Cognitive dysfunction, which mostly appears in senior cats, doesn’t have a particular cure, but there are supplements and drugs that can slow down its progression and make management a lot easier.
Vestibular disease is often the result of an untreated ear infection, and with the appropriate therapy, the neurologic symptoms can subside and then even disappear.
Encephalitis and meningitis can be treated using a variety of medications, but some of the first are mostly geared at decreasing the inflammation.
Depending on the exact cause of these health issues, the cat might also receive antibiotics or specific medications like antiparasitic drugs or antifungal ones.
Is there any way to prevent neurologic disorders in cats?
Unfortunately, the answer to this question is no.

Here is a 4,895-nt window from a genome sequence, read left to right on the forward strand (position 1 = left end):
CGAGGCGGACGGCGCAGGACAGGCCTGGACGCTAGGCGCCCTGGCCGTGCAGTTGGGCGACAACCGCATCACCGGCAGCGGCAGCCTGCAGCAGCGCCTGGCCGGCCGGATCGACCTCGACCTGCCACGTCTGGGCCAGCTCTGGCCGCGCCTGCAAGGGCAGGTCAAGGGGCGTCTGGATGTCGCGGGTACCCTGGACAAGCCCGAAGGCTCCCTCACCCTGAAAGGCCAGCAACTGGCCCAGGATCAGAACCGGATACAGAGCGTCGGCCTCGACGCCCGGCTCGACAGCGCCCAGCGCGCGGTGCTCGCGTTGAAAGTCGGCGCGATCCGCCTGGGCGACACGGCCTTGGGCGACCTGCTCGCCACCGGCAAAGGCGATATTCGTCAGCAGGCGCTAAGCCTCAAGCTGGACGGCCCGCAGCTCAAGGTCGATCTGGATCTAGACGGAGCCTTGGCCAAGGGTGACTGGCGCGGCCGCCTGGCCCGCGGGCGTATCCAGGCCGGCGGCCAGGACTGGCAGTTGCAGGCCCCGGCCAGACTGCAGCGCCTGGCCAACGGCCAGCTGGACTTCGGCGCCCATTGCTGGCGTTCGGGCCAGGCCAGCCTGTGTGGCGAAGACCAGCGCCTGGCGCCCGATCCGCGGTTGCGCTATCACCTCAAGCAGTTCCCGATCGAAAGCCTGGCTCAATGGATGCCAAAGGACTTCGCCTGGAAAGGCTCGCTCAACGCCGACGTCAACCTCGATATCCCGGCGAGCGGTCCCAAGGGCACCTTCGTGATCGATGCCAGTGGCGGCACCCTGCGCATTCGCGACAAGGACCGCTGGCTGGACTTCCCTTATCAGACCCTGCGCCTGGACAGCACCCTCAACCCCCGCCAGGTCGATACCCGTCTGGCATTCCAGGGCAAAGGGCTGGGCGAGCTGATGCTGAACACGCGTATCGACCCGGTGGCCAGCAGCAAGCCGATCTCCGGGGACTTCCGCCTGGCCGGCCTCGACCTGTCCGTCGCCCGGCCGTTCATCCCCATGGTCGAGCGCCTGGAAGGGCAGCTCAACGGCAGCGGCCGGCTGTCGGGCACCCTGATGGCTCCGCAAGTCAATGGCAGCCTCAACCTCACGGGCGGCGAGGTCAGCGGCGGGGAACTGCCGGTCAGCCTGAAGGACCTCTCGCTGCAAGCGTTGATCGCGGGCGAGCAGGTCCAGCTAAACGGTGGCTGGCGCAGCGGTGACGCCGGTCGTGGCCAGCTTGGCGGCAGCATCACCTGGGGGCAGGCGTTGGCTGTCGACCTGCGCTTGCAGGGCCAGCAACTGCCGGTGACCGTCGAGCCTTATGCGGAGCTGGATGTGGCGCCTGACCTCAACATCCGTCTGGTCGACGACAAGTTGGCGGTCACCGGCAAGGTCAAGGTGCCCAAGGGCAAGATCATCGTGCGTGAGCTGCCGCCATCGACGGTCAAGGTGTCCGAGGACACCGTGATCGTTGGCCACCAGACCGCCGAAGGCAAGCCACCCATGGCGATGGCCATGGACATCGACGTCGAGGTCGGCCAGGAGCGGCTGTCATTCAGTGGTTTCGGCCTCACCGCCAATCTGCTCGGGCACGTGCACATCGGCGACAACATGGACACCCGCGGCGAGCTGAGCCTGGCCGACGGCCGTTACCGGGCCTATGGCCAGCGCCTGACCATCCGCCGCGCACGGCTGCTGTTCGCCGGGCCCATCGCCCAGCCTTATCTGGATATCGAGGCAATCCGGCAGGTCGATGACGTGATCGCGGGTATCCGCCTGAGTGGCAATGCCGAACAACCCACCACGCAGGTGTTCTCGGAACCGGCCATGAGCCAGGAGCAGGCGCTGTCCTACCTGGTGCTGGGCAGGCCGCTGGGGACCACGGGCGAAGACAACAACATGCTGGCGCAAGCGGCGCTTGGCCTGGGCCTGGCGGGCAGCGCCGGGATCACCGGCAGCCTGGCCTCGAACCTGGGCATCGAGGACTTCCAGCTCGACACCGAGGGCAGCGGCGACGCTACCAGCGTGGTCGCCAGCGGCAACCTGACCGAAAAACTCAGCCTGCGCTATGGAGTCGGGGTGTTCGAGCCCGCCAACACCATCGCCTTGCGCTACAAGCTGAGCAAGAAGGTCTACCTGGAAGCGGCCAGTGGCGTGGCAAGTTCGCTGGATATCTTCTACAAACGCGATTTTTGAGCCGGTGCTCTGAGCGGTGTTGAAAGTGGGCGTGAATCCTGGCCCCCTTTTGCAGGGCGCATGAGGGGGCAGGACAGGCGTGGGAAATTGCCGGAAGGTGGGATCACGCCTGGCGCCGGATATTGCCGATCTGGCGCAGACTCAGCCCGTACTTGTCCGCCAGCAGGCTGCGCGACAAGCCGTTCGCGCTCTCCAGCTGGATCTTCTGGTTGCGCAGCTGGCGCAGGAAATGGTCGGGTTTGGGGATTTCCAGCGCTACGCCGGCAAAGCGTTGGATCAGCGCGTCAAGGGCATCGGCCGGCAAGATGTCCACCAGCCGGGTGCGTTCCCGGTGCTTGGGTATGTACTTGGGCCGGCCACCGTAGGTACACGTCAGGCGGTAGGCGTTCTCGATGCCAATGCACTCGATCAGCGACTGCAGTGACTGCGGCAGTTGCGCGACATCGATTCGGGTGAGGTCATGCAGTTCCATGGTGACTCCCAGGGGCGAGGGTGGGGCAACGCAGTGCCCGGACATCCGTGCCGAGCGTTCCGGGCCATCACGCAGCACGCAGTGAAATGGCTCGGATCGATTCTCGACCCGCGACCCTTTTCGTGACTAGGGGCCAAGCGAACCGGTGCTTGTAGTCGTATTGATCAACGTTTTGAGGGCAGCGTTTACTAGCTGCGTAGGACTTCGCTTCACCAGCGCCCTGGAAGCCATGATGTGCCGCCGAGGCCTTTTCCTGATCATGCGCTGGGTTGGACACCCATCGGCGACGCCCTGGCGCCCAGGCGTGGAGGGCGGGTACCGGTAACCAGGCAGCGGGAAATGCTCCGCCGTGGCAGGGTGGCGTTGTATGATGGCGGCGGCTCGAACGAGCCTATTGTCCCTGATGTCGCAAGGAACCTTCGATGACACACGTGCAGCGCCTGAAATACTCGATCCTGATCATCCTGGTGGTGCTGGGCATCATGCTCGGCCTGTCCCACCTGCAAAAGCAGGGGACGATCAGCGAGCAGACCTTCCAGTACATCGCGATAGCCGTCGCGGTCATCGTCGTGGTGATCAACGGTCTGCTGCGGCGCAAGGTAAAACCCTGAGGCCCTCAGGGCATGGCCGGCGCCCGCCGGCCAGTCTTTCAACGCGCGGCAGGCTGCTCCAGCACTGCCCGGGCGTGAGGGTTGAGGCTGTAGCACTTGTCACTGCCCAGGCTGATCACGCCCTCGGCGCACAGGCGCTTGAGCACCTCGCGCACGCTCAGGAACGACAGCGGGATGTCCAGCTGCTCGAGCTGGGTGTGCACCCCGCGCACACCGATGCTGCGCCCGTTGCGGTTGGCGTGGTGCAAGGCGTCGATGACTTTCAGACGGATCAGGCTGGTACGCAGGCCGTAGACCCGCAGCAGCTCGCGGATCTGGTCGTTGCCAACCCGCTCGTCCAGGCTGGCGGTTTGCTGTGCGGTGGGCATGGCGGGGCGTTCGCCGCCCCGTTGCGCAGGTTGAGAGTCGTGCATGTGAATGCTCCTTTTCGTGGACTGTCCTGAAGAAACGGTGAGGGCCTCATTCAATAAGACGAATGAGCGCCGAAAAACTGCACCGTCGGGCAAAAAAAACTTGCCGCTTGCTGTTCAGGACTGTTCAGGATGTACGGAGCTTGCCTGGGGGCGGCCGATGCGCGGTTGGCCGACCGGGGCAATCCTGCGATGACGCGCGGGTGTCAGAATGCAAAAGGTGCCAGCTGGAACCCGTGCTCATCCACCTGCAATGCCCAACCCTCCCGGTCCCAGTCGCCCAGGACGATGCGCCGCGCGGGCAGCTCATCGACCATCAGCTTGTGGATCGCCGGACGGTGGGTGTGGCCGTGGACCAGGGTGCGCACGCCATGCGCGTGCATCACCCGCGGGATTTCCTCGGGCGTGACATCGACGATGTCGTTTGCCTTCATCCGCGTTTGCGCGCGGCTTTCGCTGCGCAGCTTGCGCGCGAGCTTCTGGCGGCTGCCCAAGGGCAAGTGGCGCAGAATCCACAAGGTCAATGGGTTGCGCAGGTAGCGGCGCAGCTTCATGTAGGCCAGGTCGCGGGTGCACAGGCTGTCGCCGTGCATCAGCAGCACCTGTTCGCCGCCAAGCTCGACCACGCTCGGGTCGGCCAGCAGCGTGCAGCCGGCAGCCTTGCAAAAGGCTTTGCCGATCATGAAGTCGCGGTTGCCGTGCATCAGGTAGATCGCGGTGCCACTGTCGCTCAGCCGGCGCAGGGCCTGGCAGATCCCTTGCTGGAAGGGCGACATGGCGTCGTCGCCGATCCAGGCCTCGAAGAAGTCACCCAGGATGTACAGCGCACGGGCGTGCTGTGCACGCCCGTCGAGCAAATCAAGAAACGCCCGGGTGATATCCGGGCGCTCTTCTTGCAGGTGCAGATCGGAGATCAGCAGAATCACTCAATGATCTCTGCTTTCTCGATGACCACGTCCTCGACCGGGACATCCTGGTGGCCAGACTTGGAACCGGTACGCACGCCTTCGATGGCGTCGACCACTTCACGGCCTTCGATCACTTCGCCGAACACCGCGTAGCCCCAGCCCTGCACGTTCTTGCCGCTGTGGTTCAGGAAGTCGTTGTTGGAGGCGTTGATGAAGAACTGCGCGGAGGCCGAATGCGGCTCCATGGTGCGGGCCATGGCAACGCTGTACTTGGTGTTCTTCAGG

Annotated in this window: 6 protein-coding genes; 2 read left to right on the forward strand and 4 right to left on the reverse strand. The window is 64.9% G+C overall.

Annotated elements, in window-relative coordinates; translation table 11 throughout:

As you might have noticed, there is a truly large range of neurologic disorders that can affect this species and preventing them all would be impossible.
Dementia in geriatric cats isn’t preventable, either, since once it was developed, everything you can do is make management easier for yourself and your pet.
However, making sure that your cat doesn’t come in contact with any toxic substances (such as rodenticides) and ensuring that she gets a species-appropriate diet is probably the best advice we can give you.
Indoor cats are also much, much less likely to suffer from trauma, including lesions that can affect their nervous system.
Although continuous management of certain neurologic complications resulting from trauma does now exist, you probably know that outdoor cats can be hit by cars or get bitten by other animals, so keeping your cat in your home can effectively prevent these events.
Cats that get enough play and physical and mental stimulation are also less likely to develop cognitive dysfunction when they age.
They might begin to forget, like senior humans might, too, but they might not experience symptoms of dementia.
So make sure that you play with your cat for at least 15 minutes every day and interact with her as much as possible.